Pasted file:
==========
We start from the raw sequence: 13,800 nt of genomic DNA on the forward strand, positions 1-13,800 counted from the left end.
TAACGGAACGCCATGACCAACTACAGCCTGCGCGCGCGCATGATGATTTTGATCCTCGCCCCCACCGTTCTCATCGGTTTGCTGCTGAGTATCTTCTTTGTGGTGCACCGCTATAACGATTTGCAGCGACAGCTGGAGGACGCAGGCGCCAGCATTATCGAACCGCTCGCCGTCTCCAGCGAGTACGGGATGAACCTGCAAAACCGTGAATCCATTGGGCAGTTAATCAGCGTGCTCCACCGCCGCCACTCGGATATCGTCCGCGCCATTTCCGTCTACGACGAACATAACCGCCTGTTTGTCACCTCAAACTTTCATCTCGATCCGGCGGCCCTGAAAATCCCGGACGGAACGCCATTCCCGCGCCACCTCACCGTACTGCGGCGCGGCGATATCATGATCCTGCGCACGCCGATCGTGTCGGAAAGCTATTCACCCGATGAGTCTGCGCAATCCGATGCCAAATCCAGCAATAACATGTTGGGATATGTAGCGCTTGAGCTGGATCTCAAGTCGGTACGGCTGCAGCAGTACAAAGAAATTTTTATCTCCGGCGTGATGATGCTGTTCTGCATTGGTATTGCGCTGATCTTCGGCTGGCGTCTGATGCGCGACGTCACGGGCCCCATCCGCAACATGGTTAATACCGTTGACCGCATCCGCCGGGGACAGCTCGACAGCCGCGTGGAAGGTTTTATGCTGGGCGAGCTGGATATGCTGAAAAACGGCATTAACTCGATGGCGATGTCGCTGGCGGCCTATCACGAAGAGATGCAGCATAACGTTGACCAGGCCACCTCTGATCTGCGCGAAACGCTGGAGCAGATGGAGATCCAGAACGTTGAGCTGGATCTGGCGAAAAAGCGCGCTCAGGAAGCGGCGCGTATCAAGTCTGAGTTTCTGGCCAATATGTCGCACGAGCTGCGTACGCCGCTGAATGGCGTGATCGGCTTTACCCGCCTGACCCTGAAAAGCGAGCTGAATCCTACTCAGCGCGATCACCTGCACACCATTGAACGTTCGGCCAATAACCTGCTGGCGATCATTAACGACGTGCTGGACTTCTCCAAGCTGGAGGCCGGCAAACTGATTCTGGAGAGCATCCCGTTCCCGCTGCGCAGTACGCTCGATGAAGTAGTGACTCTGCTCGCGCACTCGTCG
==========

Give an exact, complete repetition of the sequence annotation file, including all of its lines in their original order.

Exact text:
We start from the raw sequence: 13,800 nt of genomic DNA on the forward strand, positions 1-13,800 counted from the left end.
TAACGGAACGCCATGACCAACTACAGCCTGCGCGCGCGCATGATGATTTTGATCCTCGCCCCCACCGTTCTCATCGGTTTGCTGCTGAGTATCTTCTTTGTGGTGCACCGCTATAACGATTTGCAGCGACAGCTGGAGGACGCAGGCGCCAGCATTATCGAACCGCTCGCCGTCTCCAGCGAGTACGGGATGAACCTGCAAAACCGTGAATCCATTGGGCAGTTAATCAGCGTGCTCCACCGCCGCCACTCGGATATCGTCCGCGCCATTTCCGTCTACGACGAACATAACCGCCTGTTTGTCACCTCAAACTTTCATCTCGATCCGGCGGCCCTGAAAATCCCGGACGGAACGCCATTCCCGCGCCACCTCACCGTACTGCGGCGCGGCGATATCATGATCCTGCGCACGCCGATCGTGTCGGAAAGCTATTCACCCGATGAGTCTGCGCAATCCGATGCCAAATCCAGCAATAACATGTTGGGATATGTAGCGCTTGAGCTGGATCTCAAGTCGGTACGGCTGCAGCAGTACAAAGAAATTTTTATCTCCGGCGTGATGATGCTGTTCTGCATTGGTATTGCGCTGATCTTCGGCTGGCGTCTGATGCGCGACGTCACGGGCCCCATCCGCAACATGGTTAATACCGTTGACCGCATCCGCCGGGGACAGCTCGACAGCCGCGTGGAAGGTTTTATGCTGGGCGAGCTGGATATGCTGAAAAACGGCATTAACTCGATGGCGATGTCGCTGGCGGCCTATCACGAAGAGATGCAGCATAACGTTGACCAGGCCACCTCTGATCTGCGCGAAACGCTGGAGCAGATGGAGATCCAGAACGTTGAGCTGGATCTGGCGAAAAAGCGCGCTCAGGAAGCGGCGCGTATCAAGTCTGAGTTTCTGGCCAATATGTCGCACGAGCTGCGTACGCCGCTGAATGGCGTGATCGGCTTTACCCGCCTGACCCTGAAAAGCGAGCTGAATCCTACTCAGCGCGATCACCTGCACACCATTGAACGTTCGGCCAATAACCTGCTGGCGATCATTAACGACGTGCTGGACTTCTCCAAGCTGGAGGCCGGCAAACTGATTCTGGAGAGCATCCCGTTCCCGCTGCGCAGTACGCTCGATGAAGTAGTGACTCTGCTCGCGCACTCGTCG